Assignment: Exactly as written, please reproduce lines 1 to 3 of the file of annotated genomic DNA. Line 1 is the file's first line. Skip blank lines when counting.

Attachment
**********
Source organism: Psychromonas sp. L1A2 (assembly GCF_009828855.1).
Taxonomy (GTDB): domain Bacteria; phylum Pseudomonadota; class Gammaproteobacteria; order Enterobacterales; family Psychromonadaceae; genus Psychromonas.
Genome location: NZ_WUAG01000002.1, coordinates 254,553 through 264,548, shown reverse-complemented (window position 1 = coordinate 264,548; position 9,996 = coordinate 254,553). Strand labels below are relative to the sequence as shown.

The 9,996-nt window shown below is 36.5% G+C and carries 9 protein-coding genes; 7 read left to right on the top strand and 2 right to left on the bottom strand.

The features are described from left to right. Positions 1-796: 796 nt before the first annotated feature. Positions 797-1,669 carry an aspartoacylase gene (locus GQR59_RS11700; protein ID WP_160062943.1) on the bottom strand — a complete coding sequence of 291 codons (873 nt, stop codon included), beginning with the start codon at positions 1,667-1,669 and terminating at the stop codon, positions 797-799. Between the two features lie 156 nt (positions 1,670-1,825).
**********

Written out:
Source organism: Psychromonas sp. L1A2 (assembly GCF_009828855.1).
Taxonomy (GTDB): domain Bacteria; phylum Pseudomonadota; class Gammaproteobacteria; order Enterobacterales; family Psychromonadaceae; genus Psychromonas.
Genome location: NZ_WUAG01000002.1, coordinates 254,553 through 264,548, shown reverse-complemented (window position 1 = coordinate 264,548; position 9,996 = coordinate 254,553). Strand labels below are relative to the sequence as shown.